Thomas is also very careful to use both Hervey and Pritchett as their surnames, not just Hervey, but not just Pritchett either. To me, this signals that he was not at all ashamed that he had fathered other children out of wedlock, but that he very openly claimed them as his own.
Using Hervey/Pritchett Surnames
After their father’s death, the Hervey Pritchett children stopped using Pritchett in many official documents and instead used only Hervey. Many, but not all. Take a look at Gideon’s census records. In 1810, 1830, and 1850, his name is Gideon Hervey. But in 1840, it is Gideon P. Hervey. P is undoubtedly for Pritchett. As for Peyton, in every census record except 1810, his name is either listed as Peyton P Hervey or P. P. Hervey. Again, the P is for Pritchett.
When both sons wrote their wills, they styled themselves as Gideon P. Hervey and Peyton P. Hervey. Although they used Hervey as their official surname, they wanted Pritchett to be a part of their name and were not ashamed to hide it. I think that shows love for both of their parents.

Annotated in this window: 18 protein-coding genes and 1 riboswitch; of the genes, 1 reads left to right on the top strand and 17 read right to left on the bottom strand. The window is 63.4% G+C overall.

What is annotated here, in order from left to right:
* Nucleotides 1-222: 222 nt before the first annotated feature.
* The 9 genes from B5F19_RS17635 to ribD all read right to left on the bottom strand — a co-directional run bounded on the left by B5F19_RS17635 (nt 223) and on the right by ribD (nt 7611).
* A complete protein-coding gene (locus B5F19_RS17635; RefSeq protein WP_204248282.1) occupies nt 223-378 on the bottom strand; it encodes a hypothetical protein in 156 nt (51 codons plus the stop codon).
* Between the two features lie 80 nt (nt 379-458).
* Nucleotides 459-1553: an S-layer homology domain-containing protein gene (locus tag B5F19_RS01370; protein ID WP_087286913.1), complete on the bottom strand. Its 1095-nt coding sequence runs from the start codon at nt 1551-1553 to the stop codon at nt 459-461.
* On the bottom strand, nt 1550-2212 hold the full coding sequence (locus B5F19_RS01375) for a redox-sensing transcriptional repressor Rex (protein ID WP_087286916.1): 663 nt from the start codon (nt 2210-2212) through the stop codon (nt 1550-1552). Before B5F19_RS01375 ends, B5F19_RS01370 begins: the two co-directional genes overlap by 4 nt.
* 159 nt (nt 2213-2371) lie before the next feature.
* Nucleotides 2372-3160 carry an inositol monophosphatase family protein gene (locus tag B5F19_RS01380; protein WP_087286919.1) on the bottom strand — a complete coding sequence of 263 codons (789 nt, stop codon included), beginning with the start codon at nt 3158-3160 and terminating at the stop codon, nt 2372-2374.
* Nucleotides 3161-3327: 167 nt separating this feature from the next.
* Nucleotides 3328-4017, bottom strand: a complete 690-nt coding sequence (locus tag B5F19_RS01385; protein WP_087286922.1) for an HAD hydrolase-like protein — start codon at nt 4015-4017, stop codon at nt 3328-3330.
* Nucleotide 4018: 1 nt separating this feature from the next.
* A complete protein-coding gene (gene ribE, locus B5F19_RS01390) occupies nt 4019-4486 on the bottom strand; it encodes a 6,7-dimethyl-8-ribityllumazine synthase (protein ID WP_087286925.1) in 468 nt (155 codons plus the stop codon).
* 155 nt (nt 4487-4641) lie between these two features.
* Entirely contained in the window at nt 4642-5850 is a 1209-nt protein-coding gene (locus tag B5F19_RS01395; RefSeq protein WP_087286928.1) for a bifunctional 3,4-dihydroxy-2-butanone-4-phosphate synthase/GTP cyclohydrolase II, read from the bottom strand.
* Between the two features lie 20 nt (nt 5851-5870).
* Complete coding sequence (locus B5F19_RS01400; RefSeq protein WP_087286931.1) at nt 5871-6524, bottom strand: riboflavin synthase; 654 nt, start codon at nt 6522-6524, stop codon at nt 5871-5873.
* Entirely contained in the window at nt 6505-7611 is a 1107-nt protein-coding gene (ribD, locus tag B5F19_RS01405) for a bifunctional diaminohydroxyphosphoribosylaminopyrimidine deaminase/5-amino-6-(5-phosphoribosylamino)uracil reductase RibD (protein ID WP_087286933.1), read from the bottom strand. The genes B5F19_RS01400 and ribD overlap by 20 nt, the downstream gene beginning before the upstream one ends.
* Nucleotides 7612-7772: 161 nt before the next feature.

Thomas loved many people in his personal life: a wife, his seven children with his wife, his mistress, and his natural children with her. Thomas may have loved all these people, but how did they tolerate each other? Sarah Ann likely bore little love for Bettie and Bettie for her. Did the two sets of children get along or did they resent the existence of the others? There was quite an age difference between Sarah Ann’s oldest children and Bettie’s youngest, so maybe they had little to do with each other. Whatever their true feelings, Thomas seems to have put everyone in a rather interesting, if not uncomfortable, situation. I just wish I knew how everyone handled it! Love is complicated.